Somewhere in Anywheresville, U.S.A., the type of place where our military goes to mine for its soldiers, and where everyone, less characteristically, is simply biding time until Halloween, a man comes knocking on the Peterson family’s door. His name, he says, is David (Dan Stevens), and when Laura (Sheila Kelley) invites him into her home, the curtain lifts on a weirdly aestheticized pulp entertainment that’s equal parts Killer Joe and Deathdream. It may lack for the former’s phantasmagoric sense of neorealism and the latter’s eerie poignancy as threnody for the departed, but Adam Wingard’s The Guest furthers its characters’ sense of alienation and longing, if not its passably sincere regard for PTSD, through an audaciously precise rhyming of theme with dreamy soundtrack choices.
A leap of faith is needed to forgive the sheer inscrutability of Stevens’s tall, blond stranger, the almost Serial Mom-ish lack of patience that doesn’t quite jibe with the meticulousness that his master plan would seem to necessitate, even if his appeal to the members of the Peterson clan, as surrogate brother and son, is clearly and immediately understood. By film’s end, David remains, no more and no less, a construct, a post-9/11 universal soldier whose torment following the war he fought in Afghanistan alongside Caleb, the Petersons’ oldest and deceased son, is overlooked. But his mystique is the grist for a series of cheeky set pieces informed by his scrupulous military training, as in a scene wherein he targets young Luke’s (Brendan Meyer) bullies with a provocative drink order—cosmopolitans for the guys, blowjobs for their girlfriends—that leads to grisly fisticuffs and a squeaky-clean exit strategy made possible by his canny gift for manipulation.
If it seems like the filmmakers barely get a handle on the PTSD that grips the Petersons, that’s because they’re all understood as shadows of their former selves. Long rubbed raw from grief, each of them is distinctly drawn to David for either the camaraderie, sense of justice, or front-row view of his abdominal musculature that he gifts them. So convinced, it seems, that he’s the man Caleb was or might have become that they don’t doubt the sincerity of his conviction in reaching out to them, they accept him even at his most irrational. This isn’t simply psychopathy for psychopathy’s sake: Stevens delights in blatantly broadcasting David’s pathology, but the character’s perversity is mostly disarming for how it illuminates the sadness with which a foe can so readily be confused for a savior.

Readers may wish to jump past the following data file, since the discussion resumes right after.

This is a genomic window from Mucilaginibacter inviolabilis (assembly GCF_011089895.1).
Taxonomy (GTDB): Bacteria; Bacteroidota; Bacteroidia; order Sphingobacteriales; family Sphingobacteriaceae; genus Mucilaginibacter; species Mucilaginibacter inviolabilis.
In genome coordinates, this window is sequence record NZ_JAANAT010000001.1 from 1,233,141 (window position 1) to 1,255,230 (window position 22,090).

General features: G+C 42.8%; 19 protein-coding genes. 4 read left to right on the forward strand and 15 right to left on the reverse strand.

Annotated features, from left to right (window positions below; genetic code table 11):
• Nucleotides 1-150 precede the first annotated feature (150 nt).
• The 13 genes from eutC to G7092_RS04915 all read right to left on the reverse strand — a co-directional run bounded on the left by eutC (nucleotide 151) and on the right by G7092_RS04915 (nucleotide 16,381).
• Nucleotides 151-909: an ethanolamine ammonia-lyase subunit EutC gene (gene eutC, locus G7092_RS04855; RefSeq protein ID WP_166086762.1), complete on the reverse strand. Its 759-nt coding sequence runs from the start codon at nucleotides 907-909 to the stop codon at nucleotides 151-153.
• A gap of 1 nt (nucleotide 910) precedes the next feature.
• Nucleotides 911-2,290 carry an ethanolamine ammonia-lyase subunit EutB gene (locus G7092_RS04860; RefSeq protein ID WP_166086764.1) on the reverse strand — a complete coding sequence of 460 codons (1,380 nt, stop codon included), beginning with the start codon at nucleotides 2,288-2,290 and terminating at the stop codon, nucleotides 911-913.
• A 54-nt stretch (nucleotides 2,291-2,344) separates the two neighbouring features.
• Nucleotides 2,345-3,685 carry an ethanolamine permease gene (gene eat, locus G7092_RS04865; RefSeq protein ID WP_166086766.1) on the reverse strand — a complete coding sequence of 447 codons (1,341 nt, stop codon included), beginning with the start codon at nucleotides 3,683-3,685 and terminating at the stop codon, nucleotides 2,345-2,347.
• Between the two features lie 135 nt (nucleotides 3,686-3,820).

Except for Anna (Maika Monroe). Though understandably seduced by David’s salacious hanging of a towel around his waist, she eventually sees through his con after he doles out a truly inexplicable form of vengeance on her behalf. The rest of the film commits to validating her instincts, and builds toward an awesome riff on Lady from Shanghai’s finale that, as in the car ride Anna and David take to a pre-Halloween party, treats the film’s soundtrack cuts as deliriously synchronized accents to the characters’ vacillating between despair and inspiration. The Guest may not cut deep, and its finale is a jokey afterthought, but in his flair for audio-visual embellishment, his choreographed use of smoke and mirrors, weaponry and bloodshed, faces and bodies, Wingard announces himself as a conspirator of super-cool cine-pleasure.